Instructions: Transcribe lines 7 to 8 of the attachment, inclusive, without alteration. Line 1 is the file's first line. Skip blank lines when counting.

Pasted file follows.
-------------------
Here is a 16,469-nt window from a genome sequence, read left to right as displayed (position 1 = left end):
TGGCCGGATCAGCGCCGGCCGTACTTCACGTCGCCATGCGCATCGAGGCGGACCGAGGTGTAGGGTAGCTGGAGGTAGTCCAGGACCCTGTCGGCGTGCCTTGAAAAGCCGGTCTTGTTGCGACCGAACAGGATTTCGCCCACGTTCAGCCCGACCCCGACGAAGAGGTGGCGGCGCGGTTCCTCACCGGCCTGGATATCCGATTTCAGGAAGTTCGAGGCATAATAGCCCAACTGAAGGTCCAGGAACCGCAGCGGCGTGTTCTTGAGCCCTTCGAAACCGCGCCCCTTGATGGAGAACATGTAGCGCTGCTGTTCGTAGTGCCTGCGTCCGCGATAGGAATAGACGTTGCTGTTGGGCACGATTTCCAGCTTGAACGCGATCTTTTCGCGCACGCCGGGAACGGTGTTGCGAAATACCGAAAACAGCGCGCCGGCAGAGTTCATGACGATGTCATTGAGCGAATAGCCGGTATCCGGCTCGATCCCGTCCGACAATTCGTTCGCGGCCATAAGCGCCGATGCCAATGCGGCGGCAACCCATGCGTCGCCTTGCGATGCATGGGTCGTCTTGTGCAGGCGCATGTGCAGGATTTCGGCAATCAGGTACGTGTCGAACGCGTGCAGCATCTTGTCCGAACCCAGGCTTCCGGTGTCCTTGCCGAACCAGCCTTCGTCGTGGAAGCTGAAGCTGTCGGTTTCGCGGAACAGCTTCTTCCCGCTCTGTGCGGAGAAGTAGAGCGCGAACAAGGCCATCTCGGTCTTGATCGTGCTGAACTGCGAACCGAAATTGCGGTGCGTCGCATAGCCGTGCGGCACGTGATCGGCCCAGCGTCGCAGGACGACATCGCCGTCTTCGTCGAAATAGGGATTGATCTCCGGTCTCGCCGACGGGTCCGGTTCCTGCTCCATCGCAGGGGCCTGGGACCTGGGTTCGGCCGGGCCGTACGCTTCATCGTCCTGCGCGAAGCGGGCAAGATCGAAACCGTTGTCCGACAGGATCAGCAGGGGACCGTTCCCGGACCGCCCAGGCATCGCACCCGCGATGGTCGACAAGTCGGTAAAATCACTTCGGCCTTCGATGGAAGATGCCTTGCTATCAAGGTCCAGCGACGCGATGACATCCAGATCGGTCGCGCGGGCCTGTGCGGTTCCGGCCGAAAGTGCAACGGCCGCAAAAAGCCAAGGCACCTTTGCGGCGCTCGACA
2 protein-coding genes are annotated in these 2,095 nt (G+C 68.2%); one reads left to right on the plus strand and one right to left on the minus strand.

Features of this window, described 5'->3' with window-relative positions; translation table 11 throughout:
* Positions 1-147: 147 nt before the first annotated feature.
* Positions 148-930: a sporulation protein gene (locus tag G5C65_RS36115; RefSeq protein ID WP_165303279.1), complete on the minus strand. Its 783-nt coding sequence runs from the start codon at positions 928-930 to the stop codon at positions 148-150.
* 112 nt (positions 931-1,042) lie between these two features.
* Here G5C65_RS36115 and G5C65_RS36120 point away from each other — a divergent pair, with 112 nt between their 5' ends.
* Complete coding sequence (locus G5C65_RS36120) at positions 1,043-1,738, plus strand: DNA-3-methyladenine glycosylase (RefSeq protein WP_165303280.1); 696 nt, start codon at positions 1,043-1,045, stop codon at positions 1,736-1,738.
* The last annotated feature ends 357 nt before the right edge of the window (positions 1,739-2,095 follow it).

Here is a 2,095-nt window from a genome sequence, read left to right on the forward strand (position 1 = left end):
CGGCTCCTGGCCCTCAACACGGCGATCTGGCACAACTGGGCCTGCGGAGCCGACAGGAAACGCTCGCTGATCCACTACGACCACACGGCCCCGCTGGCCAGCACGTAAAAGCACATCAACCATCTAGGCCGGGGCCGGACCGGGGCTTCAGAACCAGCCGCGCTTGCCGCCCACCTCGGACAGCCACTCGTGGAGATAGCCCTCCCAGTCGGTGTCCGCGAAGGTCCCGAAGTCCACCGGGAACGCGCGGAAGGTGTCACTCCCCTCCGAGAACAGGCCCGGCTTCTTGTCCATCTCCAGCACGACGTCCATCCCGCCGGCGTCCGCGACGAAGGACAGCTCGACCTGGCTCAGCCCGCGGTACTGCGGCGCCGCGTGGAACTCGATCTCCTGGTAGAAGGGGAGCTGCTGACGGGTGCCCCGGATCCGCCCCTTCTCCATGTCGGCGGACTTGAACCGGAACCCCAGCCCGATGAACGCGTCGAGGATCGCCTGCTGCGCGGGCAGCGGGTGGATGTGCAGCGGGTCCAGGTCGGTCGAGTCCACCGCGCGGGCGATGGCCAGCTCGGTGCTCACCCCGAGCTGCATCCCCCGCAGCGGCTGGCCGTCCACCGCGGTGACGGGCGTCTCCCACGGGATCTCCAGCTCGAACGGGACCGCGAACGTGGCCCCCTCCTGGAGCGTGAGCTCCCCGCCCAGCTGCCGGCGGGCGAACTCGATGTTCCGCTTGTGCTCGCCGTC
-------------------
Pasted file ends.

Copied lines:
* 112 nt (positions 931-1,042) lie between these two features.
* Here G5C65_RS36115 and G5C65_RS36120 point away from each other — a divergent pair, with 112 nt between their 5' ends.